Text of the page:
The government agency, Education Scotland, faces a conflict of interest. It inspects and evaluates policies and practices it has itself largely developed. Currently, schools have to enthusiastically embrace the latest Education Scotland diktat and proclaim its wisdom and effectiveness, on pain of a bad inspection report.  Education Scotland then interprets this as affirmation of its policies and practices.  This has to be remedied. The policy development aspect should be minimised, as the people who know best about what will work in a certain school are the leaders, staff and parents of that school. Expensive centrally imposed programmes, laden with the latest jargon and driven by the latest educational fashion, illustrated lavishly with photographs of smiling children, seldom bear fruit.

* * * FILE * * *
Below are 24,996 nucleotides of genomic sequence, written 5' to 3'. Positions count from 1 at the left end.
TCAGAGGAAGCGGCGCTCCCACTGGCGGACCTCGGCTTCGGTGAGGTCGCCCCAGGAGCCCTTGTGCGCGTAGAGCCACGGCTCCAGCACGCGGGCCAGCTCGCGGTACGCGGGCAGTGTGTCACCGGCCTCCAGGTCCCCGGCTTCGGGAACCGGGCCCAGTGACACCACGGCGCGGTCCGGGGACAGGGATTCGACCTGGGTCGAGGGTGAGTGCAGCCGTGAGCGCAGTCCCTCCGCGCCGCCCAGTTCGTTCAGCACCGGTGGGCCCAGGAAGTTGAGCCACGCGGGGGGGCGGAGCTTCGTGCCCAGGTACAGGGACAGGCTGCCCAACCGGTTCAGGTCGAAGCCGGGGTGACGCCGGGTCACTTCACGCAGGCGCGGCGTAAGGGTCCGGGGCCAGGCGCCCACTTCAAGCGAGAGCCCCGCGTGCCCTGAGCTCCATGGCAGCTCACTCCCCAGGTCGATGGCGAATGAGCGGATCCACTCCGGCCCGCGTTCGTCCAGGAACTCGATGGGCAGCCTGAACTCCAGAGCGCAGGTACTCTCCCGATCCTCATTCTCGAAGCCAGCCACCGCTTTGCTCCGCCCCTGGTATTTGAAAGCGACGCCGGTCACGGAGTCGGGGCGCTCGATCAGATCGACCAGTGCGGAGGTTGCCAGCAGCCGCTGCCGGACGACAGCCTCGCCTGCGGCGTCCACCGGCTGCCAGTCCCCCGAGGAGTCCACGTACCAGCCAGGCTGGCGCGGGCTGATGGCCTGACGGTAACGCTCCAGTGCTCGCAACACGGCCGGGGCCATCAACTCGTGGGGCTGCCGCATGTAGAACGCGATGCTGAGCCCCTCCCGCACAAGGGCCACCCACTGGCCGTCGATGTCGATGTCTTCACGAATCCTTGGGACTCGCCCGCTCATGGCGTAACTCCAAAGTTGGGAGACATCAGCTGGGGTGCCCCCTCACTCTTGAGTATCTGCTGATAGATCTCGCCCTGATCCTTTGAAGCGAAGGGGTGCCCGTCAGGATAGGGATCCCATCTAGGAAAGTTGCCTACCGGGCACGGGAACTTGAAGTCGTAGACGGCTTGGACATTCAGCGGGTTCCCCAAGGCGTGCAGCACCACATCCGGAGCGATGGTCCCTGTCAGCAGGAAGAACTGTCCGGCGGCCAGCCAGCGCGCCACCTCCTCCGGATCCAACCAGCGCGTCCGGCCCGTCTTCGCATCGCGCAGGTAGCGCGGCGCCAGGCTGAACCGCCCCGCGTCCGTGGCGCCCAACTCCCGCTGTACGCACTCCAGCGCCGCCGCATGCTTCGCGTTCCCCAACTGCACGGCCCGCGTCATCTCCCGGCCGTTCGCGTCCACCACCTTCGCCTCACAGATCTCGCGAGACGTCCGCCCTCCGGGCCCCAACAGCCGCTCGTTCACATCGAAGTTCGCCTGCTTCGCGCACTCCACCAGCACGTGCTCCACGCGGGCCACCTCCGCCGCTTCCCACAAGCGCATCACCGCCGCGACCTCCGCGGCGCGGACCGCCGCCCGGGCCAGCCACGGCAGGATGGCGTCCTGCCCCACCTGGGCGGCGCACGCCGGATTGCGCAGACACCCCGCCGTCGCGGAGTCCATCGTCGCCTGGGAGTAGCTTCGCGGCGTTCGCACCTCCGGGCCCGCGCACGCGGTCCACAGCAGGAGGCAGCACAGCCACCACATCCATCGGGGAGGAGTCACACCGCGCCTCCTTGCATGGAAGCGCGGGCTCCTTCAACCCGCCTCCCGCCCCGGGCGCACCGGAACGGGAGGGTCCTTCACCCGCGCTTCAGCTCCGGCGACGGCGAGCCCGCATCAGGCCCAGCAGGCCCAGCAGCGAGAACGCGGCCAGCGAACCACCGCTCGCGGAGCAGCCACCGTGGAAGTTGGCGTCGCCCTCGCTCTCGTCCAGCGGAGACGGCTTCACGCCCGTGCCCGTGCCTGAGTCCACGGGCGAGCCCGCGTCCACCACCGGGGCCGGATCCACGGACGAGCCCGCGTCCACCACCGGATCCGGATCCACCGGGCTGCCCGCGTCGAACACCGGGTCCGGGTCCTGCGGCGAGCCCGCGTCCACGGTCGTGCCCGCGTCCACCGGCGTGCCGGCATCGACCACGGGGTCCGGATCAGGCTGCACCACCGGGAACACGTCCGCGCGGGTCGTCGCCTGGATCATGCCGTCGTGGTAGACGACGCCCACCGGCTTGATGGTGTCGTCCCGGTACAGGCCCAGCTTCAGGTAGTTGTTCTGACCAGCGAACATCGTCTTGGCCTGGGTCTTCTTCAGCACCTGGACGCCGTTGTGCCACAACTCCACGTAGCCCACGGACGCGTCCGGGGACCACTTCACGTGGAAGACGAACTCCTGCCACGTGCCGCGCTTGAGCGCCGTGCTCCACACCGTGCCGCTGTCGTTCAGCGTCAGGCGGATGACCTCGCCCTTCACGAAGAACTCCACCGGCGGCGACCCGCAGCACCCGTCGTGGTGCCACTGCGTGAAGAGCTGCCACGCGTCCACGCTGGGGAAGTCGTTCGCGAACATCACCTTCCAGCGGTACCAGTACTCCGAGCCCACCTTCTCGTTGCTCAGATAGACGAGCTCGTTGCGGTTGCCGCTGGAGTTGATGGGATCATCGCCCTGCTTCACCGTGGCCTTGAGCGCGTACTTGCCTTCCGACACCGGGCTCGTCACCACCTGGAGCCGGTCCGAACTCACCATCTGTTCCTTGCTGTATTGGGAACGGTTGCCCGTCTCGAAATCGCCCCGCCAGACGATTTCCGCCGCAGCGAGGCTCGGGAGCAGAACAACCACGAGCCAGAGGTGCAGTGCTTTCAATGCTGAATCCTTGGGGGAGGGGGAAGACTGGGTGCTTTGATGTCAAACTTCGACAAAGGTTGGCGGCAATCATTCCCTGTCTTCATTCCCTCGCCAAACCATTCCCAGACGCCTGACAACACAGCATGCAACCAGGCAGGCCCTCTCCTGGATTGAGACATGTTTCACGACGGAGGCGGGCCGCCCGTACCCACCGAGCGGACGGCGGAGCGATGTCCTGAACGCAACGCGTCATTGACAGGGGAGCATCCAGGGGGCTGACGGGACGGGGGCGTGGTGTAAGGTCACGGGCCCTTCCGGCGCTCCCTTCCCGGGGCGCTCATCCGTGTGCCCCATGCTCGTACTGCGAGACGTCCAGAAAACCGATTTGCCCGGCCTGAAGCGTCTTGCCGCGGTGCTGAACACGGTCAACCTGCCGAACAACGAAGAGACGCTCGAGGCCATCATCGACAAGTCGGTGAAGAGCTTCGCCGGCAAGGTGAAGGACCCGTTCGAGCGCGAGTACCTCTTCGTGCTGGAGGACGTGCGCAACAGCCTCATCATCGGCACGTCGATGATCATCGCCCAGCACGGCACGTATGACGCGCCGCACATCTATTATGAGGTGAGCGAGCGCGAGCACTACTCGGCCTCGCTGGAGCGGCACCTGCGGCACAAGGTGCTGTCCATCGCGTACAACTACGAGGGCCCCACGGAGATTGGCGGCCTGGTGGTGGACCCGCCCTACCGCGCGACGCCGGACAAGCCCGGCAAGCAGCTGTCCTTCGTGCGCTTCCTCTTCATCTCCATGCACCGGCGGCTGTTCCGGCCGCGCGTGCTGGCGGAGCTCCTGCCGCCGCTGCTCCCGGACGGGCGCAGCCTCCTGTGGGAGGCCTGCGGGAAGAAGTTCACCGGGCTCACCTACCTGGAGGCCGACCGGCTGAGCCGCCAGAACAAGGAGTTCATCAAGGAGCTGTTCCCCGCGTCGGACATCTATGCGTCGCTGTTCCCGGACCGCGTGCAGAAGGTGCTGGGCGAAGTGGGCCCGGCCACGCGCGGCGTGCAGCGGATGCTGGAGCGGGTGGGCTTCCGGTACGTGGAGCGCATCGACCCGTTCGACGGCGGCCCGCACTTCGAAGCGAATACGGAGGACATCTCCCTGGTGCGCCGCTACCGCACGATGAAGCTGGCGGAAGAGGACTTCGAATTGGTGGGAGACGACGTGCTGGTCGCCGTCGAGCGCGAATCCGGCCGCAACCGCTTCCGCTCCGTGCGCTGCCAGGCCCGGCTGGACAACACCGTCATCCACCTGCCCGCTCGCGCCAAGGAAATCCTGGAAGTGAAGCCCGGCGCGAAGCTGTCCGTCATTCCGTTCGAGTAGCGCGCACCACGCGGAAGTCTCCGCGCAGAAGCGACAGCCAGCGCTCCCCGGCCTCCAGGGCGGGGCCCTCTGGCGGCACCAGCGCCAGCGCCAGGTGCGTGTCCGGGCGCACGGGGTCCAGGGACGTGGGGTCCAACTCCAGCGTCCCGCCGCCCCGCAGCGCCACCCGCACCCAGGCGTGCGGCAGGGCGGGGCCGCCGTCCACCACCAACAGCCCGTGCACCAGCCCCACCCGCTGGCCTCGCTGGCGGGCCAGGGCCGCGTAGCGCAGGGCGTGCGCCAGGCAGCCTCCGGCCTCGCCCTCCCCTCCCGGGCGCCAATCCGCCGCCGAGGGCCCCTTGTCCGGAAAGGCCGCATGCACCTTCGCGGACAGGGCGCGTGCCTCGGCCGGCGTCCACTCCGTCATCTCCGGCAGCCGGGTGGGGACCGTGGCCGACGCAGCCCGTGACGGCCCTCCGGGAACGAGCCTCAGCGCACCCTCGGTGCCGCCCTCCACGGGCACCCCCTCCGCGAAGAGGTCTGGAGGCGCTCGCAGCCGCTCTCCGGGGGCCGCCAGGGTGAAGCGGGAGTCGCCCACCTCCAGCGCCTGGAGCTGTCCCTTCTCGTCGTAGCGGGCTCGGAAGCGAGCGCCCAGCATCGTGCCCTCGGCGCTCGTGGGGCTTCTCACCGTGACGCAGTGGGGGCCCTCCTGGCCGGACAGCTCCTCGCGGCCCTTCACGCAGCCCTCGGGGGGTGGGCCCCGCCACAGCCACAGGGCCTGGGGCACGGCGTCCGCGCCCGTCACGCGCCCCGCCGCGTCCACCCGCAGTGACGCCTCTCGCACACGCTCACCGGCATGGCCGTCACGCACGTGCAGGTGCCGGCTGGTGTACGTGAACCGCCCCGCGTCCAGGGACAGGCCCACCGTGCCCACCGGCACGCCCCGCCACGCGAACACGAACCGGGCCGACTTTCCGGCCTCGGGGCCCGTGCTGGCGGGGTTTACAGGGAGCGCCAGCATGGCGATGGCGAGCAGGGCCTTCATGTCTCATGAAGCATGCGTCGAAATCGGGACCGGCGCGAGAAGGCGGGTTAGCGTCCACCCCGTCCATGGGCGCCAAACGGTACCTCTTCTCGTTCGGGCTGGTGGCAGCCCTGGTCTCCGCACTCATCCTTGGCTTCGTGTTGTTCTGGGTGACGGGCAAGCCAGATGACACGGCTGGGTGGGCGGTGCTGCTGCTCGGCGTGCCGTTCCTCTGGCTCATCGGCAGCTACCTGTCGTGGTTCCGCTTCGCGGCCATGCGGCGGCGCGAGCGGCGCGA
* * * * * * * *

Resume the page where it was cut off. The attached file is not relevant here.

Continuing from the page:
Inspections should be carried out by teams of teachers and parents, led by a professional inspector. Their role should be to assess the effectiveness of the school, not its adherence to the current fads favoured by Education Scotland. They could also provide unbiased feedback to Education Scotland on the efficacy of their directives to schools. Teachers and school leaders should feel confident to aim for excellence, instead of placating ideologues.

The General Teaching Council for Scotland (GTCS) places unnecessary obstacles in the path of teachers wanting to teach in Scotland, administers an unnecessarily bureaucratic Professional Update scheme that lowers the threshold for de-registering teachers, and publishes a magazine that is more government propaganda than professional journal. All while increasing its annual charge. GTCS should be wound up, and its critical functions, such as teachers’ registration, dealt with by the Education Department directly.